Beyond the Headlines

Family feud - public scandal

Posted: Feb 16, 2012 10:48 AM ET Last Updated: Feb 16, 2012 10:48 AM ET

Capital District Health finds itself in the middle of a family feud. One that is raising serious questions about the health authority's ability to protect your private medical files from prying eyes.
Several weeks ago, when Mary Schinold received a letter from Capital Health informing her that she was one of 15 Windsor-area patients whose files had been accessed without authorization, she was obviously concerned. When she received a Facebook message from her sister-in-law, Katharine Zinck Lawrence, admitting she was the one who looked at her files, she was livid. Shinold was so angry she called the Halifax Chronicle-Herald to blow the whistle on Lawrence.
You see, Shinold and Lawrence have not spoken to each other for more than three years. Another sister-in-law I spoke with has also severed ties with Lawrence. Neither side will talk about what precipitated the divide, but it is clearly behind this health scandal going public.
The scandal grew this week when Capital Health announced its audit revealed another 105 patient files had been breached by the same employee. They didn't name her but it was obviously Katharine Zinck Lawrence.
With these latest revelations, Lawrence agreed to meet with reporters to tell her side of the story. Lawrence, who was a registration clerk with Capital Health, admitted what she did was wrong, she said her curiosity got the better of her, and she apologized.
Then she dropped a bombshell.
Lawrence, who resigned after all this came to light, says she believes she is being singled out for something that is routine practice. She told me, "If Capital Health was to do a full audit on all employees there, it would be hard to find a few that had never, at one point or another, never did this."
In fact, she says after she left her job, she received a lot of calls of support from former colleagues who admitted they too had accessed the private files of friends and family members.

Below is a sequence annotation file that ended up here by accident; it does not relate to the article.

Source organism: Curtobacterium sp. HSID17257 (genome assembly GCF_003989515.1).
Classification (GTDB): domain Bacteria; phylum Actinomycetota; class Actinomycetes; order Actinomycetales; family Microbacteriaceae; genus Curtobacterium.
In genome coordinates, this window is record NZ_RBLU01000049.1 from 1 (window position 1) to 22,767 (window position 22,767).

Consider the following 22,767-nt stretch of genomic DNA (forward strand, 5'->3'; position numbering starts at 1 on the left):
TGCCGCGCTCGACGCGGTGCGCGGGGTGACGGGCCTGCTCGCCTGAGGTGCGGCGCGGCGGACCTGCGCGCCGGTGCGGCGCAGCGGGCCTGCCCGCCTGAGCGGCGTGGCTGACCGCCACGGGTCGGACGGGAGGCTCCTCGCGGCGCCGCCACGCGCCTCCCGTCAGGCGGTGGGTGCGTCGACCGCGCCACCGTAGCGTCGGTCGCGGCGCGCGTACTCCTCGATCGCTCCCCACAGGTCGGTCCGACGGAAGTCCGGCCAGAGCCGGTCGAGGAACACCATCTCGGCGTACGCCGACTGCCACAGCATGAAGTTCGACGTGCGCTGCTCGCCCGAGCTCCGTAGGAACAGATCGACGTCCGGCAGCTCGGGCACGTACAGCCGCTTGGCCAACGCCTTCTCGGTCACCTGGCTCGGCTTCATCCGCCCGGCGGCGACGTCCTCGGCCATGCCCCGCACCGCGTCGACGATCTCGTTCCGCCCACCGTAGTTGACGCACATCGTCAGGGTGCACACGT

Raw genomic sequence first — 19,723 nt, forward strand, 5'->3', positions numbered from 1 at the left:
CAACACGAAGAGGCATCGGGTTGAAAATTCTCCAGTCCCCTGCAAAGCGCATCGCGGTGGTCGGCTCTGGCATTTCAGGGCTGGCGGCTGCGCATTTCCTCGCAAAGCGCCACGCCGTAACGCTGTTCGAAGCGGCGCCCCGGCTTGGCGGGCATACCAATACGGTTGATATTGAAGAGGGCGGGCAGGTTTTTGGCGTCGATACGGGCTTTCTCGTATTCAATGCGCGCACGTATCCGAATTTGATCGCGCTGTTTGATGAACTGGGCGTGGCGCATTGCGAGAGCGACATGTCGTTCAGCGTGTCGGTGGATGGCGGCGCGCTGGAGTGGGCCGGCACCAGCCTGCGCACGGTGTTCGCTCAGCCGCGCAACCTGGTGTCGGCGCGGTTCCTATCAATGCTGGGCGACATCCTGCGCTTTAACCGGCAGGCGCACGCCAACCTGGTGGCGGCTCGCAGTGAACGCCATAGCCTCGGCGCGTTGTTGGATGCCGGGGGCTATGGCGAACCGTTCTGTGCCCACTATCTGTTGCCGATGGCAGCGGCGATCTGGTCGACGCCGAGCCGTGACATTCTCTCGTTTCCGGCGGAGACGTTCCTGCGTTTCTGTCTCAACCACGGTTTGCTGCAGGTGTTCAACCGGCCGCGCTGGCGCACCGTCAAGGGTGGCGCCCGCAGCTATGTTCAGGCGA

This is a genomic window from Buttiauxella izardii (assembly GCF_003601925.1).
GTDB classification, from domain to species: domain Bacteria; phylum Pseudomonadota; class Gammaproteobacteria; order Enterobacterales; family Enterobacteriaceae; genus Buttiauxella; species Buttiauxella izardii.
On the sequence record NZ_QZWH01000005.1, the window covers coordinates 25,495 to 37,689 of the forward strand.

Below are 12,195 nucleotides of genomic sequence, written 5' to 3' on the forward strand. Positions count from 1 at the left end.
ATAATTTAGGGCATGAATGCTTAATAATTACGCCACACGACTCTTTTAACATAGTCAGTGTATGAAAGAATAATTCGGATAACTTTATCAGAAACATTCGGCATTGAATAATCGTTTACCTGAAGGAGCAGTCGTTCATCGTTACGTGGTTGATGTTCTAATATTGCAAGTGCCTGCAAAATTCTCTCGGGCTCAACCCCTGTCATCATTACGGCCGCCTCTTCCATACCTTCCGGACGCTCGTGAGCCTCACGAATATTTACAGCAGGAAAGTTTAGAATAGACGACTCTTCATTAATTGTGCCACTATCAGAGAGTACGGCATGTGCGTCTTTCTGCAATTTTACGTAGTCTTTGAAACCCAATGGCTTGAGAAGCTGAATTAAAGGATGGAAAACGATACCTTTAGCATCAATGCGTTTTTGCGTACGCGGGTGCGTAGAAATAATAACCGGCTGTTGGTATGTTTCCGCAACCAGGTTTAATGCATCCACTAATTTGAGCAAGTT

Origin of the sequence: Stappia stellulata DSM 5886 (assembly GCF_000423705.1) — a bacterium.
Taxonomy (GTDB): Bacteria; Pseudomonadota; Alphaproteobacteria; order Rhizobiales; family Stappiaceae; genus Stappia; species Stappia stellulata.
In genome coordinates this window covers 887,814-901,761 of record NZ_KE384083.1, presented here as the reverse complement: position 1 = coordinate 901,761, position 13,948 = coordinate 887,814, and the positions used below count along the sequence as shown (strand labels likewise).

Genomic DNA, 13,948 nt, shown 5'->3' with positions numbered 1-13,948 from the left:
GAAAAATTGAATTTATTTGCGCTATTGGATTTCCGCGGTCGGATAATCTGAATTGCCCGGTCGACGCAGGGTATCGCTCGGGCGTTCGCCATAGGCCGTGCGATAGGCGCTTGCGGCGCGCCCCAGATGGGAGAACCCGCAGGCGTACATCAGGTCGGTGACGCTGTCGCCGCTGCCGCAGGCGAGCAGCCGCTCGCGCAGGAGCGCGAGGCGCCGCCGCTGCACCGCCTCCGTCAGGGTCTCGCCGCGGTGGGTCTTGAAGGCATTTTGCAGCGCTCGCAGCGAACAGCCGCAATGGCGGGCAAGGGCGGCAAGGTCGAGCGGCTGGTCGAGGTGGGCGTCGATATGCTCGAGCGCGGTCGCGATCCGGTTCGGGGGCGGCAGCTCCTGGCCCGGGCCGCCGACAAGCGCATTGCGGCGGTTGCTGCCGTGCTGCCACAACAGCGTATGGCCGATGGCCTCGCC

Capital Health disputes this. John Gillis, who speaks for the health authority, says they have checks and balances in place to keep that from happening, and they are confident their employees respect the authorities strict privacy rules.
But the facts of what happen raise questions about just how effective the system is.
Mary Schinold says Capital Health showed her documents that revealed Lawrence repeatedly accessed her medical files over a period of at least six years. They also indicate Lawrence printed many of them.
Lawrence says she was only caught after she made an off-hand remark to a nurse about checking her father's record to see if he had a medical appointment. That nurse reported the conversation to her manager.
When pressed in a second interview, Gillis admitted the health authority does not do any random audits of the electronic file system. It only investigates possible breaches of privacy if there is a complaint. But he says they are bringing in a software security program that will troll the electronic files looking for possible red flags.
If not for the family dynamics, all of this may very well have been dealt with quietly and with little coverage in the media. When I met with Mary Schinold I asked her if she would have handled this differently if she and Lawrence were not estranged. "If she would have come to us, sat us down as a family, and said 'my God I did this - I'm so humbly sorry', things could have been different, it could have stopped it", said Schinold.
But that didn't happen and now Schinold wants both Lawrence and Capital Health to pay for what happened. She wants criminal charges laid against Lawrence, and Schinold and several others are planning a class action lawsuit against Capital Health.
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About the Author

Brian DuBreuil is a veteran journalist with CBC News. He has won two Gemini awards for his work, and neither involved dancing or singing on a reality show.

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